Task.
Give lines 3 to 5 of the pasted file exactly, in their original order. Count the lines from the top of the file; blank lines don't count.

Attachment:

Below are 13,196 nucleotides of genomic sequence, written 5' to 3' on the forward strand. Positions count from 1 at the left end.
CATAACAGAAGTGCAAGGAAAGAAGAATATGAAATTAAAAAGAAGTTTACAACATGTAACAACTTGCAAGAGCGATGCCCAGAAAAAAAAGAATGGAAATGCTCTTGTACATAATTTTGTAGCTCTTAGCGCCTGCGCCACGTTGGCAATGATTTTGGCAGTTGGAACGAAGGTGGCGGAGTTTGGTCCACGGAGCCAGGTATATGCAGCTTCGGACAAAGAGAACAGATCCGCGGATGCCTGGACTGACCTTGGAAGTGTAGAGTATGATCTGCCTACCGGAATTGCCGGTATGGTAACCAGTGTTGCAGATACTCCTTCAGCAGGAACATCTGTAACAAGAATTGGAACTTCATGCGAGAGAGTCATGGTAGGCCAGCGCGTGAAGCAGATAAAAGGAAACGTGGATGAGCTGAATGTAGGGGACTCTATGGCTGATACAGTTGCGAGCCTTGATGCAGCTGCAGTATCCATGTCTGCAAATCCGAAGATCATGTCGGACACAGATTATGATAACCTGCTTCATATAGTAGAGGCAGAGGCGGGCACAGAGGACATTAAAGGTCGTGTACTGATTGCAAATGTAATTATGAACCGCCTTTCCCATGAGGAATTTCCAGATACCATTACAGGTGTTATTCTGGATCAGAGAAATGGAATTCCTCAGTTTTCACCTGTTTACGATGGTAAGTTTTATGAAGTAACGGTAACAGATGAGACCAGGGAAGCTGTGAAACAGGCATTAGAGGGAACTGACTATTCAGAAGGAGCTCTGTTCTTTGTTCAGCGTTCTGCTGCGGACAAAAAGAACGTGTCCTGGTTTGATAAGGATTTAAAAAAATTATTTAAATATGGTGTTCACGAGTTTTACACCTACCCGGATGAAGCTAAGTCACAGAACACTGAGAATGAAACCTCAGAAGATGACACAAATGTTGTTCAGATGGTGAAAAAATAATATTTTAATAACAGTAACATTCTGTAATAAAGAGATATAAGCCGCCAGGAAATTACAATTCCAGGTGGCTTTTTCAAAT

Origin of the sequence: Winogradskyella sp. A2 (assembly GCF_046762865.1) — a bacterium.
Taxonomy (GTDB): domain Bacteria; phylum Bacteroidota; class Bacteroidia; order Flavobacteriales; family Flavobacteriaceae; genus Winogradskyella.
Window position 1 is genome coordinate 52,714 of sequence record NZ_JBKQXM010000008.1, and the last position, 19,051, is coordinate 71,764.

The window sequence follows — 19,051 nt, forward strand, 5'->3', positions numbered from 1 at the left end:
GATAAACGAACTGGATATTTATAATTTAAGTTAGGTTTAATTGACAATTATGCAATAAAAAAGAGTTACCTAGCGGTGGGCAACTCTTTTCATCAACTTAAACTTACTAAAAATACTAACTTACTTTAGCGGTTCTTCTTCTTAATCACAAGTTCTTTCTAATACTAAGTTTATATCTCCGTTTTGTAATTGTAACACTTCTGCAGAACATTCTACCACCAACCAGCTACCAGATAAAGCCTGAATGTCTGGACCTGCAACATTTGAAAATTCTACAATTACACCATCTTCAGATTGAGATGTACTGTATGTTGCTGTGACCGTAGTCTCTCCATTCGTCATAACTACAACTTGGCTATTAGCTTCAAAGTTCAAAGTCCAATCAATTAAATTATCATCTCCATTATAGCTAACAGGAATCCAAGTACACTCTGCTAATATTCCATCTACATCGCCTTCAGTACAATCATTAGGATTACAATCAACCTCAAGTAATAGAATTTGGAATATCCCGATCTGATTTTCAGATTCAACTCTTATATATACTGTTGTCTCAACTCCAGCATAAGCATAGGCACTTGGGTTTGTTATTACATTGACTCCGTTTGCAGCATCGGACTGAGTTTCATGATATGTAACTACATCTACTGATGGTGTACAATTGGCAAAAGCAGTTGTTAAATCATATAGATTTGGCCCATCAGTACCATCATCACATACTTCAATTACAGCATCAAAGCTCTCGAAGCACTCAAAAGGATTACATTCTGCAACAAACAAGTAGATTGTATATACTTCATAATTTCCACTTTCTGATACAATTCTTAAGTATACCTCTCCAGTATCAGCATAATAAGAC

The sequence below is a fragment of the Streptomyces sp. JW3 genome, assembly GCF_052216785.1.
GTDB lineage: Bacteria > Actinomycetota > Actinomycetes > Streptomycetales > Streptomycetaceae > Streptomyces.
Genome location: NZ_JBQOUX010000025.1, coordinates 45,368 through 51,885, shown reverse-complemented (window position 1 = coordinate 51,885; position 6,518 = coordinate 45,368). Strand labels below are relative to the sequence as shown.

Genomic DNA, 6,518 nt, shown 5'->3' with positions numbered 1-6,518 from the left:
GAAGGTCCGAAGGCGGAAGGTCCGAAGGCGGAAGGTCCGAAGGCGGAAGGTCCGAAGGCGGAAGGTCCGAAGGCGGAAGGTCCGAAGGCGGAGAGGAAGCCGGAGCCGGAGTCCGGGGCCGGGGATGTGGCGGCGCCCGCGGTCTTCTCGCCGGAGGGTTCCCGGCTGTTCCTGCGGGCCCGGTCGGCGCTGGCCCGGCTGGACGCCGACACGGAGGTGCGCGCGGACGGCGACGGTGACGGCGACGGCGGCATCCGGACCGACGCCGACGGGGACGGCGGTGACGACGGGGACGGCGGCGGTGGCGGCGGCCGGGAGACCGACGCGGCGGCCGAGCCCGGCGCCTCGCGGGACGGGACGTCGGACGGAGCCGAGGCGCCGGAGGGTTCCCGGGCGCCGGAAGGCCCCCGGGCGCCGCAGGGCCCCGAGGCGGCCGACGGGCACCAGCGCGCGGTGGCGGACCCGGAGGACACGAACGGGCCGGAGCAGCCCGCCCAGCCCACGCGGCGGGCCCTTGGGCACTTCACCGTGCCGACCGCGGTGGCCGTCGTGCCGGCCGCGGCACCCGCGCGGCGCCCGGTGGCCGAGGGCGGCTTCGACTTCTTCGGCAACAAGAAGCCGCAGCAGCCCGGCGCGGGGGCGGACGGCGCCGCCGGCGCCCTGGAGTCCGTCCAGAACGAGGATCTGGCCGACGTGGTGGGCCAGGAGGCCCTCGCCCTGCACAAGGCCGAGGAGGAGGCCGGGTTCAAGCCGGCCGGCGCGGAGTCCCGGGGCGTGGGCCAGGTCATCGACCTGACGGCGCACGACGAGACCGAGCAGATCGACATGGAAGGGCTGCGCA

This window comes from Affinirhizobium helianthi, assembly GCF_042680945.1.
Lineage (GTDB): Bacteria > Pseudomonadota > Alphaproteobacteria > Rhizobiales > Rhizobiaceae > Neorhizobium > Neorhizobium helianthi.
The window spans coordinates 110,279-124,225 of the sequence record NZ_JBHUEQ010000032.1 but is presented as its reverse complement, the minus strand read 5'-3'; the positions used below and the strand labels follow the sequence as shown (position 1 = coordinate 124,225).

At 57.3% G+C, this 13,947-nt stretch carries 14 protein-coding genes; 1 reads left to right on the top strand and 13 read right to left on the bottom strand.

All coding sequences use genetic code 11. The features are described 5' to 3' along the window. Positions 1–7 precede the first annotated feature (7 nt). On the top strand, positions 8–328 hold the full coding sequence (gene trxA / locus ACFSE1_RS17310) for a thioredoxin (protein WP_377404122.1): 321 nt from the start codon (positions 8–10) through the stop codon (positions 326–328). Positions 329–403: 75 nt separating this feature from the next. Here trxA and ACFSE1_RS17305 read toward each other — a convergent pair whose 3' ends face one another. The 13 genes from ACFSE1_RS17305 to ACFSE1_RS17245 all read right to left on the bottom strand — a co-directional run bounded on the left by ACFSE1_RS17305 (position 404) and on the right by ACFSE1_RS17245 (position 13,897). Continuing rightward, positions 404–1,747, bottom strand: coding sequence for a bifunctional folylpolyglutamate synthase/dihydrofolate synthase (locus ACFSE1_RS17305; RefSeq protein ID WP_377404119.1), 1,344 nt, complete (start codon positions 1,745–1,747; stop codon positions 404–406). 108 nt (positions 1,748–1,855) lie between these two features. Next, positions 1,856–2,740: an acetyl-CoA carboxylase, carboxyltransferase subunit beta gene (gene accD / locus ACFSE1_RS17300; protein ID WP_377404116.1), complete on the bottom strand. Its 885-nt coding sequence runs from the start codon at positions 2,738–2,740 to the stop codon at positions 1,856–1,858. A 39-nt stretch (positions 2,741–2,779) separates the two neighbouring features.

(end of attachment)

Origin of the sequence: Winogradskyella sp. A2 (assembly GCF_046762865.1) — a bacterium.
Taxonomy (GTDB): domain Bacteria; phylum Bacteroidota; class Bacteroidia; order Flavobacteriales; family Flavobacteriaceae; genus Winogradskyella.
Window position 1 is genome coordinate 52,714 of sequence record NZ_JBKQXM010000008.1, and the last position, 19,051, is coordinate 71,764.